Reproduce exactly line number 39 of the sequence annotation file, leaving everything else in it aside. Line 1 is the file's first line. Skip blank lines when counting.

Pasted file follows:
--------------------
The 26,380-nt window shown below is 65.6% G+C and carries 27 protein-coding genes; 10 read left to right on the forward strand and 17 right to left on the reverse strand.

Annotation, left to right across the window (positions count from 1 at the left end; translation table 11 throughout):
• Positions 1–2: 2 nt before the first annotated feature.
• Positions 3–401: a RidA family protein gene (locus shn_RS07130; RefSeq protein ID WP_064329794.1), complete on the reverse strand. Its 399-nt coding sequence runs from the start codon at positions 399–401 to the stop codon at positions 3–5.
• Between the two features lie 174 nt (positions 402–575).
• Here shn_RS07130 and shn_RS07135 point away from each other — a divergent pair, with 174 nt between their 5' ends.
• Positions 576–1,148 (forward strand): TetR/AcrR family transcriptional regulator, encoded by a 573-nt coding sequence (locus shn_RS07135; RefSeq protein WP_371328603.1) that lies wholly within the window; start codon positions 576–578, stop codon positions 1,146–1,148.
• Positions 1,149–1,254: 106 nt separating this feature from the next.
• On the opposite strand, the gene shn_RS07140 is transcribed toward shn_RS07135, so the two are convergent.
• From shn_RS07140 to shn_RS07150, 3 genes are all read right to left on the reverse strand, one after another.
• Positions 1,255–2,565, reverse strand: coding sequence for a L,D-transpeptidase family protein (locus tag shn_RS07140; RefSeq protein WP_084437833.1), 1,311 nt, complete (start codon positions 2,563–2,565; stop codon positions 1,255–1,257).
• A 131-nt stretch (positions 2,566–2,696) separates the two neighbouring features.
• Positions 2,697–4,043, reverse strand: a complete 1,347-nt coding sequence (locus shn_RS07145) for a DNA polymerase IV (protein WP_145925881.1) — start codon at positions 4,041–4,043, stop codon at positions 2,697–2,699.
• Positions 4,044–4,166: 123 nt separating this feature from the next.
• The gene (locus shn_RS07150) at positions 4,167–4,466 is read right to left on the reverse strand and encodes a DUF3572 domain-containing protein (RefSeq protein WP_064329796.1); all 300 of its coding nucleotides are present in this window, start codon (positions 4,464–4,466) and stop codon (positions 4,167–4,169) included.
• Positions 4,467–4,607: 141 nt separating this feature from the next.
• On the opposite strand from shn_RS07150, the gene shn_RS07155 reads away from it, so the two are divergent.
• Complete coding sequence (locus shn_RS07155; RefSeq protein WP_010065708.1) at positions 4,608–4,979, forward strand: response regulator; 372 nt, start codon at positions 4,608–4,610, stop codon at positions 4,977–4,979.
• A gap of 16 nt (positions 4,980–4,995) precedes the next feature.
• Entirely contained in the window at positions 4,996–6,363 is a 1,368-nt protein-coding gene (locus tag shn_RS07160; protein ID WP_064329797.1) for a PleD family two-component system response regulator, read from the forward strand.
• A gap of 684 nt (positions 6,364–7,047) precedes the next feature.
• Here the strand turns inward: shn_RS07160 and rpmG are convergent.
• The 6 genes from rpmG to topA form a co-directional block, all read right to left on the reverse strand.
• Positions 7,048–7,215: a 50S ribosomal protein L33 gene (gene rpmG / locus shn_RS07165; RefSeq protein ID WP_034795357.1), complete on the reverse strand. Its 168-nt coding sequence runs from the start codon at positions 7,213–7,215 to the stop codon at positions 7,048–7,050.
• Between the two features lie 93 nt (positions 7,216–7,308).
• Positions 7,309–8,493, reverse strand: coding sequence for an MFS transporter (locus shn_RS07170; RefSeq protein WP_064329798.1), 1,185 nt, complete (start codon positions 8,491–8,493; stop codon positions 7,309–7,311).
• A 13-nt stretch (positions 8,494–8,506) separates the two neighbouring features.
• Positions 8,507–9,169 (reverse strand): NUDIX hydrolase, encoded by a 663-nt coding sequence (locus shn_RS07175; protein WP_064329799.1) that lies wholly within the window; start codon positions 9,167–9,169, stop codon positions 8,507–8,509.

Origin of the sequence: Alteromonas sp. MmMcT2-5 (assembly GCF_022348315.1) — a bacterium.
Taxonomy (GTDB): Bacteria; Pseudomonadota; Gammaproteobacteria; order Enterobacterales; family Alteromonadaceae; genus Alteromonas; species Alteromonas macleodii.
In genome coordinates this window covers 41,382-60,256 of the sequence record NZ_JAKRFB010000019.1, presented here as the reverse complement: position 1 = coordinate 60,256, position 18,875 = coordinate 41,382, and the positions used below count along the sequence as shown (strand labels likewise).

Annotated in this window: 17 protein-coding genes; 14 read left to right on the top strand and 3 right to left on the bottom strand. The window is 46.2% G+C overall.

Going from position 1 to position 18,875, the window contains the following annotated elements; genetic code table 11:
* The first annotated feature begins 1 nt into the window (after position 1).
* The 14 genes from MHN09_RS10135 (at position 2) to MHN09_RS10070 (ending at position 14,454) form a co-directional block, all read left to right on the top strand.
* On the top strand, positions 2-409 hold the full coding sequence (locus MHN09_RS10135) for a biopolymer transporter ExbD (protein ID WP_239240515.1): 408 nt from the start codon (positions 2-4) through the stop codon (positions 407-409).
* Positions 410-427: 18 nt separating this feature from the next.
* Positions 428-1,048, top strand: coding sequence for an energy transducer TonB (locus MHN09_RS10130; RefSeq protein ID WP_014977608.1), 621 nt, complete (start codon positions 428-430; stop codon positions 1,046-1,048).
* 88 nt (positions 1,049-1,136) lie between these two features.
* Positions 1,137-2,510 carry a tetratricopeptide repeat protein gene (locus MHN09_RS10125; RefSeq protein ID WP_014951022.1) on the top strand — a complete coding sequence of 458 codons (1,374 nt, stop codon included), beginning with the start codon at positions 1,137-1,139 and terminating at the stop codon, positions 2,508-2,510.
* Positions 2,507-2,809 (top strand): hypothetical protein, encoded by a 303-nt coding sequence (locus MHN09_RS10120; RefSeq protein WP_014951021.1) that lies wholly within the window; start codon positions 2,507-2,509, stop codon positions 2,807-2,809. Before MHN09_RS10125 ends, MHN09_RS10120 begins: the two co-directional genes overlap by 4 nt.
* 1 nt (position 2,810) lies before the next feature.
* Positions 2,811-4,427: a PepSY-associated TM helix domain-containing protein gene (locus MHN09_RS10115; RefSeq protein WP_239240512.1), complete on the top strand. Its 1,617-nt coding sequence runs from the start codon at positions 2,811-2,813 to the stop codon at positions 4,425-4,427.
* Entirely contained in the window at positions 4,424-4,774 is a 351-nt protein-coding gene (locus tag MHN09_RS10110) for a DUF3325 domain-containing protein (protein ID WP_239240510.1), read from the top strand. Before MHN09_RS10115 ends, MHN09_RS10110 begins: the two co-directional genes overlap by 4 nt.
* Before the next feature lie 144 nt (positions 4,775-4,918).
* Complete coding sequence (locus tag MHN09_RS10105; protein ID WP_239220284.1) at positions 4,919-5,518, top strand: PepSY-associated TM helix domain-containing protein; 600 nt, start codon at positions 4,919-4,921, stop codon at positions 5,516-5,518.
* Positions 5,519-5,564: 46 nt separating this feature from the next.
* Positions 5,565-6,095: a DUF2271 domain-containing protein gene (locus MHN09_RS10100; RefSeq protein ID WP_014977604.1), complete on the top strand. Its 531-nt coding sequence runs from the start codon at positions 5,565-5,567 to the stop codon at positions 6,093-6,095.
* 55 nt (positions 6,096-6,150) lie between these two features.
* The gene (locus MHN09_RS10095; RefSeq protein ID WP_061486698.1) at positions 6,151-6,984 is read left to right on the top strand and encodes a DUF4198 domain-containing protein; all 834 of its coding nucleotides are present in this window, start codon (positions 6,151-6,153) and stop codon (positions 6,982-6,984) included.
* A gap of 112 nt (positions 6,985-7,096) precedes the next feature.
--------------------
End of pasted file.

* 88 nt (positions 1,049-1,136) lie between these two features.